Angelou knew Malcolm X, Martin Luther King, Jr., and Nelson Mandela, and was very active in the civil rights movement in the 1960s. Although she dropped out of high school to support her son, she read hungrily and was self-taught in various disciplines and several languages. She was awarded more than 30 honorary degrees.
"She was that rare human that not only saw the importance of self love, but found a way to praise and savor life while still acutely acknowledging its overwhelming darkness," said Ada Limón, a renowned Mexican-American poet who lives in Lexington. "In her example, I not only see the definitive guide on how to be a writer, but how to be a woman, a human, a teacher, a giver, a lover of the world, a practitioner of forgiveness and a champion of truth."
Neil Chethik, author and director of Carnegie Center for Literacy & Learning, agreed. "Ms. Angelou believed writing was a sacred act, and she seemed to appreciate writers in the best possible way: she believed everyone had talent, everyone should be heard, and everyone should be forgiven."
Angelou was also a passionate teacher and longtime professor at Wake Forest University. "I realize that if I had taught before I had written a book. I might never have written a book. I love to teach. I am a teacher," she said.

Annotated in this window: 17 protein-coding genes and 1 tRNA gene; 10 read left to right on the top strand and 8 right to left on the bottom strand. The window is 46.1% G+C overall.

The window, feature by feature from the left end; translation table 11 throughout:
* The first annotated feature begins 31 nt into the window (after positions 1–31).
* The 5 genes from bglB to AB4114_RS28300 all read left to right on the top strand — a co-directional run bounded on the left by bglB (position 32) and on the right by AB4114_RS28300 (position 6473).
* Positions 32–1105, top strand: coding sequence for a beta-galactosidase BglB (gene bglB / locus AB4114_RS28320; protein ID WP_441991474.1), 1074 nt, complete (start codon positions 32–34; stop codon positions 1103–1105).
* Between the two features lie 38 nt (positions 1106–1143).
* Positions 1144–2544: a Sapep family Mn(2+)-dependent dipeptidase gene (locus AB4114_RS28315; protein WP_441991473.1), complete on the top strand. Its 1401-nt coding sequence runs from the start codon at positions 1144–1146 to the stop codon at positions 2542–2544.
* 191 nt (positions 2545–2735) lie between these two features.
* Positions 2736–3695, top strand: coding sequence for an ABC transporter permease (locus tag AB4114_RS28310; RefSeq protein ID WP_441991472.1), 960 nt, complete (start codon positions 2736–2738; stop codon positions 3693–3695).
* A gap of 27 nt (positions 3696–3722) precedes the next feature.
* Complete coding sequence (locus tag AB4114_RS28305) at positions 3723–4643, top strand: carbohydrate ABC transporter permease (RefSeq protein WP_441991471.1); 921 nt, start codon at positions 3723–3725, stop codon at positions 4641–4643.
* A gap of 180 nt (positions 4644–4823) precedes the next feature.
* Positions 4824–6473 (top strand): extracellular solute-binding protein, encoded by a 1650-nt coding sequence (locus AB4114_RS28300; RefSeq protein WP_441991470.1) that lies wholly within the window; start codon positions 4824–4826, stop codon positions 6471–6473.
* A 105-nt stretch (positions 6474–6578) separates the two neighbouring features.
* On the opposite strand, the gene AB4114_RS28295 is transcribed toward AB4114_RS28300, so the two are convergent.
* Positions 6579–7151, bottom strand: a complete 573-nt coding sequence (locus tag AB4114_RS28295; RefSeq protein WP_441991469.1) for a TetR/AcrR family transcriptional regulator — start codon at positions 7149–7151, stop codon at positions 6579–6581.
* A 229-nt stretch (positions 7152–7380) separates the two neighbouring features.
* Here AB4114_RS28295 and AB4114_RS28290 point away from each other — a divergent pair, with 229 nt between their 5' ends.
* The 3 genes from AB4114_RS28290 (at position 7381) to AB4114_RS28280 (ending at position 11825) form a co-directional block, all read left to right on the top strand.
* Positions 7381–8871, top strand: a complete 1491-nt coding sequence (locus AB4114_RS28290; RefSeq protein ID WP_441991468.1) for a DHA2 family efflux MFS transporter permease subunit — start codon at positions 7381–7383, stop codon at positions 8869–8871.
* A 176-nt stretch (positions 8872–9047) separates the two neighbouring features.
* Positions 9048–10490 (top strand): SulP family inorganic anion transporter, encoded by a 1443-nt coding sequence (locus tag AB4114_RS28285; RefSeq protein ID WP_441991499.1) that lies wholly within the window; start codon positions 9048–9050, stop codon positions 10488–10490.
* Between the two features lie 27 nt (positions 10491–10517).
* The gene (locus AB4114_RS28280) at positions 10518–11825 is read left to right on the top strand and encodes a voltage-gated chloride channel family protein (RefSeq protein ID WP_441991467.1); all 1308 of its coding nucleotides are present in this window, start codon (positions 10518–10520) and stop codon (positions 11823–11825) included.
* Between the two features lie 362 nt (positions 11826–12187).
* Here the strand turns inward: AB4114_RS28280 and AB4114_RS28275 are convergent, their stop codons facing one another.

Contacted as she was leaving a speaking engagement at Raceland-Worthington High School in Raceland, Ky., poet Bianca Spriggs said Angelou is the reason she is a poet.
"I was a freshman at Transy (Transylvania University) when I saw her speak at the Singletary Center," Spriggs said. "I was 18. It was the first time I had ever heard a poet live.
"She said people need to go and read and write poetry and I thought she was talking directly to me," she recalled. "So I went home and started writing these little things I thought were poems.
"We just lost a very, very great person," Spriggs continued. "The world is grayer."
The high school students she spoke to in Raceland weren't familiar with Angelou's work, Spriggs said. She took time to explain, to teach.
"What I'm doing today is her legacy," Spriggs said.
Another part of that legacy is Angelou's ability to take the frightening and uncertain aspects of life and make them less so just by telling her own story of survival and success and connecting with ordinary people.
Young black girls are transformed when they recite her poems, And Still I Rise, or Phenomenal Woman. Walker said his sisters would not call themselves readers, but each of them had read at least one of Angelou's books.
"She was the people's laureate," said award-winning author Crystal Wilkinson who teaches at Morehead State University and Louisville's Spalding University. "Her poetry was simple but not simplistic. Accessible. A person could read it on a street corner or in a classroom."
"She has earned her place with the ancestors," Walker said. "I don't know anybody anywhere who didn't speak of her in regal terms. She commanded that."